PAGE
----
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This article in CS

  1. Vol. 35 No. 4, p. 1063-1069
     
    Received: Sept 20, 1994
    Published: July, 1995


    * Corresponding author(s): agr036@ukcc.uky.edu
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doi:10.2135/cropsci1995.0011183X003500040024x

Carbon and Nitrogen Supply during Seed Filling and Leaf Senescence in Soybean

  1. R. Hayati,
  2. D. B. Egli  and
  3. S. J. Crafts-Brandner
  1. J urusan Budidaya Tanaman, Fakultas Pertanian, Universitas Sriwijaya, J.L. Padang Salasa, Palembang, Indonesia
    D ep. of Agronomy, Univ. of Kentucky, Lexington, KY 40546-0091
    U SDA-ARS, Western Cotton Res. Lab., Phoenix, AZ 85040

Abstract

Abstract

Leaf senescence and N redistribution during seed filling may limit soybean [Glycine max (L.) Merr.] yield by restricting the seed filling period. Experiments were conducted in the field and greenhouse to evaluate the relationship between seed N demand and leaf senescence. Plants (cv. McCall) were grown under shade cloth (which reduced insolation by 63%) from R1 to R5 (beginning seed fill), then the shade was removed from some plants with the objective of increasing photosynthesis, seed dry matter, and N accumulation. Experiments included plants grown in soil with no nodules (NO3 as primary source), plants grown in soil with many nodules (N from NO3 and N2 fixation), and in a hydroponics system (NO3 as primary N source) where N was removed from the media at R5. Increasing photosynthesis at R5 increased seed dry matter accumulation and the response was larger when N was available. Seed N accumulation also increased if N was available. Increasing photosynthesis had no effect on seed N accumulation when N was not available to the plant. Temporal changes in chlorophyll and N of an upper leaf were measured to characterize leaf senescence. Increasing photosynthesis did not accelerate leaf senescence in any of the treatments. If N was available, N uptake increased when photosynthesis increased. If N was not available, seed N concentration decreased. The data suggest that leaf senescence does not occur because of seed N demand, but may be regulated by processes in the leaf.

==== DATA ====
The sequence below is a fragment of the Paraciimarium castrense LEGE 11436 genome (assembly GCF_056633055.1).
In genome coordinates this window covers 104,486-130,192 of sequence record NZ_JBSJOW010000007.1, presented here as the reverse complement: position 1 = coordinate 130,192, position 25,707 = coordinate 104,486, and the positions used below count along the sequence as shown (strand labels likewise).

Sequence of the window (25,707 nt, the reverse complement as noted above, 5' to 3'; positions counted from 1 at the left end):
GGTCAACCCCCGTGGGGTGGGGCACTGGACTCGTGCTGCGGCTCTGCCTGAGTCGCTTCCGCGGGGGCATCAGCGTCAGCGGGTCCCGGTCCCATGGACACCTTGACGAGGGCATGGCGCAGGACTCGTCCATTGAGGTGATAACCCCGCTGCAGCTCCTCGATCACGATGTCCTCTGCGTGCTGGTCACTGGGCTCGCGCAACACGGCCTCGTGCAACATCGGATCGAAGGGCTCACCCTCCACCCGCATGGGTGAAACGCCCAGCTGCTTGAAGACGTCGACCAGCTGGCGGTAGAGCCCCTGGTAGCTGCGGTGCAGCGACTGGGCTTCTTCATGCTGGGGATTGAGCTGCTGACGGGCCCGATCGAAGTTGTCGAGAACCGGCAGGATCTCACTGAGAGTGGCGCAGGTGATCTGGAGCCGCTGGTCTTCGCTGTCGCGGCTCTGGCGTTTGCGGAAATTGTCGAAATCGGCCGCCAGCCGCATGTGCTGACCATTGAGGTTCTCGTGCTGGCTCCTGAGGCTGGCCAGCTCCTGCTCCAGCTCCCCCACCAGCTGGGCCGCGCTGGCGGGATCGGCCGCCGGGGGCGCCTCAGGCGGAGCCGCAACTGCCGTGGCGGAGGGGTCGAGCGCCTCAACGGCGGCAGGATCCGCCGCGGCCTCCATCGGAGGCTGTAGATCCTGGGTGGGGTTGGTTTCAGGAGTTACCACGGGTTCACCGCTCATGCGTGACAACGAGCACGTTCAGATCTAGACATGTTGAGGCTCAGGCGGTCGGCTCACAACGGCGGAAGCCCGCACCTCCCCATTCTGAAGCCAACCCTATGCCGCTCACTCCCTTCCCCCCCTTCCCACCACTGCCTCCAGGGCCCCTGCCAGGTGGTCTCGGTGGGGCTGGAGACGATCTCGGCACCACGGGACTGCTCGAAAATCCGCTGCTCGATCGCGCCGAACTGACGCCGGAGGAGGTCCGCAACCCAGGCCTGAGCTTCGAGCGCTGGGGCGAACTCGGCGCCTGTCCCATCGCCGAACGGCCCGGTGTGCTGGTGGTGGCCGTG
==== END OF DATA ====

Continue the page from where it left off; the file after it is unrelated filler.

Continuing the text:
Published with the appproval of the Director of the Kentucky Agric. Exp. Stn. as paper no. 94-3-179

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Copyright © 1995. Crop Science Society of America, Inc.Copyright © 1995 by the Crop Science Society of America, Inc.